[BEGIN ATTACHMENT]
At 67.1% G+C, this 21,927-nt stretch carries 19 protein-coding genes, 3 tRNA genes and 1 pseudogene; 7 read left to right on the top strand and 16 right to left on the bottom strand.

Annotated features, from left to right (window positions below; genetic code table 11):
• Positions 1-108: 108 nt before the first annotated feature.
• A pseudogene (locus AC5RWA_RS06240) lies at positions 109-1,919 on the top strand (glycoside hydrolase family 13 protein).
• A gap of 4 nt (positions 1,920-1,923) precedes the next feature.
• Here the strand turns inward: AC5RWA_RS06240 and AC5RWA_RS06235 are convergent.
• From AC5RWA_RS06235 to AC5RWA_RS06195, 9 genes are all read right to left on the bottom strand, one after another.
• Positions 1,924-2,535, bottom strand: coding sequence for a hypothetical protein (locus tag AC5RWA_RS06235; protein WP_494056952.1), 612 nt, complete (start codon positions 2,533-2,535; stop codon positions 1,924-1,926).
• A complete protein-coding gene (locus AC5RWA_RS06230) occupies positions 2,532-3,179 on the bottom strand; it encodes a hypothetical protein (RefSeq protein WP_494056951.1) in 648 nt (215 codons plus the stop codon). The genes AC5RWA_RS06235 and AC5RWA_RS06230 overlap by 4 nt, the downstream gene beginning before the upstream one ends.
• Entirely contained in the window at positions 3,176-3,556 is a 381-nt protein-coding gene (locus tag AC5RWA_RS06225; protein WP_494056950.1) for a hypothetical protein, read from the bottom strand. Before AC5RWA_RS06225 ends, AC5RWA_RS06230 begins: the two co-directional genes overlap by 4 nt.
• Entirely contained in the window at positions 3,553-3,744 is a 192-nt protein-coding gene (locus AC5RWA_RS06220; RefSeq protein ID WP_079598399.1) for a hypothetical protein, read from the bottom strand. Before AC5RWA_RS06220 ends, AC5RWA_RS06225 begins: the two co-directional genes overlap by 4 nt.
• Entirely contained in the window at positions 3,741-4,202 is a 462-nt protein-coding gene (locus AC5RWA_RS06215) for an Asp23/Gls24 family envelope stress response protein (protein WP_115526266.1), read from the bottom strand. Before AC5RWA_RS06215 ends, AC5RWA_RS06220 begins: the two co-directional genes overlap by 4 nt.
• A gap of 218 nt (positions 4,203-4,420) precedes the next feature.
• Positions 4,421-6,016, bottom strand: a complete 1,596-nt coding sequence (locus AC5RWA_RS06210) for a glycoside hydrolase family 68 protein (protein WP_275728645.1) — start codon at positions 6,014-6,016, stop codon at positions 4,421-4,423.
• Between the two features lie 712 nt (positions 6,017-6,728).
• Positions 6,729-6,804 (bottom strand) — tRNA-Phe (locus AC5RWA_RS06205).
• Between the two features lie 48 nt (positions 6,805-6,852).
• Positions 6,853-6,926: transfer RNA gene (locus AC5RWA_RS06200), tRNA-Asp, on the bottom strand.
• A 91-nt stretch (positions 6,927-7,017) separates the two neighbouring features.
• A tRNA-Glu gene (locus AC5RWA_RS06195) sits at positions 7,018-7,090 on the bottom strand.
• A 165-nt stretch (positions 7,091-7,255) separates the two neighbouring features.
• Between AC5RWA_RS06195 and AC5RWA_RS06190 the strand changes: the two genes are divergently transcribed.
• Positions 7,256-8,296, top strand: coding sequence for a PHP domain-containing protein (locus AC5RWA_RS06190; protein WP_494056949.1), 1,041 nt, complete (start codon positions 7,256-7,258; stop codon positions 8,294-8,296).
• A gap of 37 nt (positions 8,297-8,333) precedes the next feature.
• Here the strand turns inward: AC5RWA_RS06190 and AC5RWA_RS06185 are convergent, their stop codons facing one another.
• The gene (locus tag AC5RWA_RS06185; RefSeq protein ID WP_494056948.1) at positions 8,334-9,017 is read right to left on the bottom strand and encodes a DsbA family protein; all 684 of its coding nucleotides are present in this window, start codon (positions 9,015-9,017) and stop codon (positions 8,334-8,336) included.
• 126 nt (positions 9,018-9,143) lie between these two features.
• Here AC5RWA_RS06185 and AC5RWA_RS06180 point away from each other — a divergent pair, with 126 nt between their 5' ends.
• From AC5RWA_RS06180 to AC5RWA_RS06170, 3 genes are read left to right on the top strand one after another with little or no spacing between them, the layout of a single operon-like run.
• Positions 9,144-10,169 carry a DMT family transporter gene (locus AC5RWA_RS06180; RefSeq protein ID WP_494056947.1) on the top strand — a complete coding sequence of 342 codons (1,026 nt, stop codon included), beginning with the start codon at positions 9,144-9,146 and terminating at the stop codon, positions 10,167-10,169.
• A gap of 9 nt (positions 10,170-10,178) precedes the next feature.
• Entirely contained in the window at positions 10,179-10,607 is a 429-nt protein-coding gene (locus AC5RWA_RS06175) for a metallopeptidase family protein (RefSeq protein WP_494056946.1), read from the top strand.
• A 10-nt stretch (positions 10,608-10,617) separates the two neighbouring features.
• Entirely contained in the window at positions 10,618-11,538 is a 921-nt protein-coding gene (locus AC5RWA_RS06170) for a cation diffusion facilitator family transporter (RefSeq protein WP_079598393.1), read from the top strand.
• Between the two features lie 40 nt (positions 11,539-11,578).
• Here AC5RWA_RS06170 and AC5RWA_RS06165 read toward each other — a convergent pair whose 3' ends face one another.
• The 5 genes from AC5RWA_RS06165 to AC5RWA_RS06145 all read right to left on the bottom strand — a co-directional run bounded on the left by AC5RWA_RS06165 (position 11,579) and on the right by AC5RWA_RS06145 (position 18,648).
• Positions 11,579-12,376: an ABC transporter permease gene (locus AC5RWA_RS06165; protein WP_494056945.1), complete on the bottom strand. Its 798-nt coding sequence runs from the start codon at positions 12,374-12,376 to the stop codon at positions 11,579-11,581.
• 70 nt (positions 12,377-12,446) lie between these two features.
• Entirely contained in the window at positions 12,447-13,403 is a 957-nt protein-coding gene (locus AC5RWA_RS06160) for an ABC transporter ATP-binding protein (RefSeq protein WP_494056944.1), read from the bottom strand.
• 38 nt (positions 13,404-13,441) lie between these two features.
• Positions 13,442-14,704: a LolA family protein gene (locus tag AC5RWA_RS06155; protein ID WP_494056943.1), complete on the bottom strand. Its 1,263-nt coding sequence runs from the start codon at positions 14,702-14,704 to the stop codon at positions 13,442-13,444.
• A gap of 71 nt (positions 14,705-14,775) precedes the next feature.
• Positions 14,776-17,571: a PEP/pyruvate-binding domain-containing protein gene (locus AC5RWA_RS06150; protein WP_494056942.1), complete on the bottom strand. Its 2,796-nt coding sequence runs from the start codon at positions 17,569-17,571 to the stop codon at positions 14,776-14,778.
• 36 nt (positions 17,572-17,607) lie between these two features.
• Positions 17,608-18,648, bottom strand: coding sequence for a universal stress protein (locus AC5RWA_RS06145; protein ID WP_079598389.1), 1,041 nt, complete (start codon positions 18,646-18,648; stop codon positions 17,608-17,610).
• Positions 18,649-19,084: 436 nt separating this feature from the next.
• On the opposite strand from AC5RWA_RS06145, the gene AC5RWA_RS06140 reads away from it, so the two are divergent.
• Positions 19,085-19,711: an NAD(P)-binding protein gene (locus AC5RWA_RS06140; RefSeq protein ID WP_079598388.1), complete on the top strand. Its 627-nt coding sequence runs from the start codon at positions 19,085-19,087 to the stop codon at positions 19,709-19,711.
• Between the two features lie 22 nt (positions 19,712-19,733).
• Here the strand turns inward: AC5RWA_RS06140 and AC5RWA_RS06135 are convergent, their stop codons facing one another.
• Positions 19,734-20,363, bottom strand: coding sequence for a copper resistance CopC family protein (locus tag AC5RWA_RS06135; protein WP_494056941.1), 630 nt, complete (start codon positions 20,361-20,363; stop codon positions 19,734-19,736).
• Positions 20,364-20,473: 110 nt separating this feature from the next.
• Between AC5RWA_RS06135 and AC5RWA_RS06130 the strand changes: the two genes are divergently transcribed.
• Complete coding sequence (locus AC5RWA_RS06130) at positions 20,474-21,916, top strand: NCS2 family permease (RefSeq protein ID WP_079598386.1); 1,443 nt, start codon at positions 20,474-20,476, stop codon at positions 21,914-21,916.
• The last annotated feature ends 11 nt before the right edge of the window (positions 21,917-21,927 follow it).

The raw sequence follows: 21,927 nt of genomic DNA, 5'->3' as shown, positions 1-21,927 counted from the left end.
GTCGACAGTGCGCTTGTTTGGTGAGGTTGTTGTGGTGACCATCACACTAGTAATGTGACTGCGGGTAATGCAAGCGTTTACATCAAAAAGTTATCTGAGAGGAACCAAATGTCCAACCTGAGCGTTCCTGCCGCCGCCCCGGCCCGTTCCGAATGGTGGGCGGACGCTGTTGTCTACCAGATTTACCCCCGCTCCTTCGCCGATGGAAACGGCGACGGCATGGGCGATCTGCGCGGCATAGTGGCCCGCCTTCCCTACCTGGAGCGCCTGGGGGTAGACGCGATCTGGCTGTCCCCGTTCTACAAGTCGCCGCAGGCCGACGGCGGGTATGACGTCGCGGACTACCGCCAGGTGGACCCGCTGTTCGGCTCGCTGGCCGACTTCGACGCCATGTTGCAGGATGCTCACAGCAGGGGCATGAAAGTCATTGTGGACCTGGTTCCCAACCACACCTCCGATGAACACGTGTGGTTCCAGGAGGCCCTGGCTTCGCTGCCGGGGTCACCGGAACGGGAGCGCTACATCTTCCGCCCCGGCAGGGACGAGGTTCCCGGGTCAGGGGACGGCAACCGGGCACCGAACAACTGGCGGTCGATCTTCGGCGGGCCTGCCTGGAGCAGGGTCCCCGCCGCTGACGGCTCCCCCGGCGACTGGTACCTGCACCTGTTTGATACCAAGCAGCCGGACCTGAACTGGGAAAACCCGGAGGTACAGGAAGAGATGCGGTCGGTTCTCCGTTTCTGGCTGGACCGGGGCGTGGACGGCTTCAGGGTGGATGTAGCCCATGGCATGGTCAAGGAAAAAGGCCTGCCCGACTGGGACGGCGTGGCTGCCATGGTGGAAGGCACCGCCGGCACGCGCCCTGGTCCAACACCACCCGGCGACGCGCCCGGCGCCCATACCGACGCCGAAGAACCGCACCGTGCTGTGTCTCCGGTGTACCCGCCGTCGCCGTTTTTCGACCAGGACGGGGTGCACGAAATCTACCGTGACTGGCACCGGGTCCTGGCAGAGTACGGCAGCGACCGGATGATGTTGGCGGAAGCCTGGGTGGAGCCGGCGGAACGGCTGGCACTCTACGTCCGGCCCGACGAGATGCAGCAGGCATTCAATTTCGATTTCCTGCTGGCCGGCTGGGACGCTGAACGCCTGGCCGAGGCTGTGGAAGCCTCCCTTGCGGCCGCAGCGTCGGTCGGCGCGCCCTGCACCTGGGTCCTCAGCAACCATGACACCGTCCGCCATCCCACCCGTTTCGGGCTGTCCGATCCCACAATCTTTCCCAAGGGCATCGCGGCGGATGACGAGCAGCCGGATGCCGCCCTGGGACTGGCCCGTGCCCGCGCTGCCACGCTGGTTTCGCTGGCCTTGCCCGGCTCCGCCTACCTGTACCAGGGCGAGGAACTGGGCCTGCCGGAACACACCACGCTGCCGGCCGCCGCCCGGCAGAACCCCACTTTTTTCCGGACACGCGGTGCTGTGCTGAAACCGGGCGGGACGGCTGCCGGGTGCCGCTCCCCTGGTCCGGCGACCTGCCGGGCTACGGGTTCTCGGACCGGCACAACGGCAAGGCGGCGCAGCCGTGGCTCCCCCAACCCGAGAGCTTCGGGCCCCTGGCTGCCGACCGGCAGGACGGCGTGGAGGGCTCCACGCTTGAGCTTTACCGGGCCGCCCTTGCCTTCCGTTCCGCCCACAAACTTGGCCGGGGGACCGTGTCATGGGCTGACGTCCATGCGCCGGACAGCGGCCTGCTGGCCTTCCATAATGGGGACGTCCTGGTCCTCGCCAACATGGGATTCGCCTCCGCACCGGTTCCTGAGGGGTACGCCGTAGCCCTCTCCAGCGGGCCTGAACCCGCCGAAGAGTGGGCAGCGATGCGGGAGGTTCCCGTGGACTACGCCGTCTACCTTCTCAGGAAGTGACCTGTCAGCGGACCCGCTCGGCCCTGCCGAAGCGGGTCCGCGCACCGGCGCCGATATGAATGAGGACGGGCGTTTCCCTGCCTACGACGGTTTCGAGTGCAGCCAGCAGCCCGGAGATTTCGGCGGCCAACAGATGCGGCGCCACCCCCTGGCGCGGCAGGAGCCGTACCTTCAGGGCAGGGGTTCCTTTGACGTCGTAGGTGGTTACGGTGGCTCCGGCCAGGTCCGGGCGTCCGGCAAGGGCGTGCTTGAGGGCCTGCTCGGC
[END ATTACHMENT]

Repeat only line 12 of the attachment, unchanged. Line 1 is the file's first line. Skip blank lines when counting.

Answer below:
• Entirely contained in the window at positions 3,741-4,202 is a 462-nt protein-coding gene (locus AC5RWA_RS06215) for an Asp23/Gls24 family envelope stress response protein (protein WP_115526266.1), read from the bottom strand. Before AC5RWA_RS06215 ends, AC5RWA_RS06220 begins: the two co-directional genes overlap by 4 nt.